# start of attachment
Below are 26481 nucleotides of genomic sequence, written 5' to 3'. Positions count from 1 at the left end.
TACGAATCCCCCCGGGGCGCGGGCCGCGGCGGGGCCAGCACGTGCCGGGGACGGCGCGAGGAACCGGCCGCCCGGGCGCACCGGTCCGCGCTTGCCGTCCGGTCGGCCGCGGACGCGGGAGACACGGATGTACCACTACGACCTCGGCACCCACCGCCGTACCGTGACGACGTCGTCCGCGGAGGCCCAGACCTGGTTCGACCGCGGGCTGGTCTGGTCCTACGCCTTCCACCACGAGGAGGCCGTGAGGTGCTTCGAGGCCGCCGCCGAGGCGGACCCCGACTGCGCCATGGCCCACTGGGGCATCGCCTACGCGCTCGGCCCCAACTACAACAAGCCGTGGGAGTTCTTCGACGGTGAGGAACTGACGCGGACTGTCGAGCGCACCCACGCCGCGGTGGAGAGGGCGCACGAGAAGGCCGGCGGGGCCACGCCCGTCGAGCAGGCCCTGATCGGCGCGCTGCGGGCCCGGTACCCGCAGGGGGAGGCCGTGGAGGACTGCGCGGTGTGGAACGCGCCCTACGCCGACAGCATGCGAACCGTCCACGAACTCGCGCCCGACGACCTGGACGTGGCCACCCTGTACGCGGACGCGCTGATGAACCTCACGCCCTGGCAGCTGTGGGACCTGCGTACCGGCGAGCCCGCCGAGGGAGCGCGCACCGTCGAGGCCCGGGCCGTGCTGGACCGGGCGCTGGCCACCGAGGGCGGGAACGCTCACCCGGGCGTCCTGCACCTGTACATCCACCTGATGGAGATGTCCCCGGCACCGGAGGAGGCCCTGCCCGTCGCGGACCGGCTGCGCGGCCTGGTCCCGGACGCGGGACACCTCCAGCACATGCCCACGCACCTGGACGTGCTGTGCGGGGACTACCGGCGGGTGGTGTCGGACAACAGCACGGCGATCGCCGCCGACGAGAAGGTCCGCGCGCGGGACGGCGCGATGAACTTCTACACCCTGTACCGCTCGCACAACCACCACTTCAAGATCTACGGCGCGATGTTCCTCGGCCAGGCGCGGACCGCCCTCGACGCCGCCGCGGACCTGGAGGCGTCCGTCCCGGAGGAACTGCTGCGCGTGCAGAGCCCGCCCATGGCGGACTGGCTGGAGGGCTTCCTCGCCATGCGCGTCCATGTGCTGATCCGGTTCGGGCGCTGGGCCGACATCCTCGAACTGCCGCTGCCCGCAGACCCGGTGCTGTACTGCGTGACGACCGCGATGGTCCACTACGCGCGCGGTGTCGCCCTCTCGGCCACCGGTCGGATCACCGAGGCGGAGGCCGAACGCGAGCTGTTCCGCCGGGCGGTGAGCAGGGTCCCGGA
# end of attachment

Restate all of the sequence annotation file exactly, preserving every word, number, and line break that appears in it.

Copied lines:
Below are 26481 nucleotides of genomic sequence, written 5' to 3'. Positions count from 1 at the left end.
TACGAATCCCCCCGGGGCGCGGGCCGCGGCGGGGCCAGCACGTGCCGGGGACGGCGCGAGGAACCGGCCGCCCGGGCGCACCGGTCCGCGCTTGCCGTCCGGTCGGCCGCGGACGCGGGAGACACGGATGTACCACTACGACCTCGGCACCCACCGCCGTACCGTGACGACGTCGTCCGCGGAGGCCCAGACCTGGTTCGACCGCGGGCTGGTCTGGTCCTACGCCTTCCACCACGAGGAGGCCGTGAGGTGCTTCGAGGCCGCCGCCGAGGCGGACCCCGACTGCGCCATGGCCCACTGGGGCATCGCCTACGCGCTCGGCCCCAACTACAACAAGCCGTGGGAGTTCTTCGACGGTGAGGAACTGACGCGGACTGTCGAGCGCACCCACGCCGCGGTGGAGAGGGCGCACGAGAAGGCCGGCGGGGCCACGCCCGTCGAGCAGGCCCTGATCGGCGCGCTGCGGGCCCGGTACCCGCAGGGGGAGGCCGTGGAGGACTGCGCGGTGTGGAACGCGCCCTACGCCGACAGCATGCGAACCGTCCACGAACTCGCGCCCGACGACCTGGACGTGGCCACCCTGTACGCGGACGCGCTGATGAACCTCACGCCCTGGCAGCTGTGGGACCTGCGTACCGGCGAGCCCGCCGAGGGAGCGCGCACCGTCGAGGCCCGGGCCGTGCTGGACCGGGCGCTGGCCACCGAGGGCGGGAACGCTCACCCGGGCGTCCTGCACCTGTACATCCACCTGATGGAGATGTCCCCGGCACCGGAGGAGGCCCTGCCCGTCGCGGACCGGCTGCGCGGCCTGGTCCCGGACGCGGGACACCTCCAGCACATGCCCACGCACCTGGACGTGCTGTGCGGGGACTACCGGCGGGTGGTGTCGGACAACAGCACGGCGATCGCCGCCGACGAGAAGGTCCGCGCGCGGGACGGCGCGATGAACTTCTACACCCTGTACCGCTCGCACAACCACCACTTCAAGATCTACGGCGCGATGTTCCTCGGCCAGGCGCGGACCGCCCTCGACGCCGCCGCGGACCTGGAGGCGTCCGTCCCGGAGGAACTGCTGCGCGTGCAGAGCCCGCCCATGGCGGACTGGCTGGAGGGCTTCCTCGCCATGCGCGTCCATGTGCTGATCCGGTTCGGGCGCTGGGCCGACATCCTCGAACTGCCGCTGCCCGCAGACCCGGTGCTGTACTGCGTGACGACCGCGATGGTCCACTACGCGCGCGGTGTCGCCCTCTCGGCCACCGGTCGGATCACCGAGGCGGAGGCCGAACGCGAGCTGTTCCGCCGGGCGGTGAGCAGGGTCCCGGA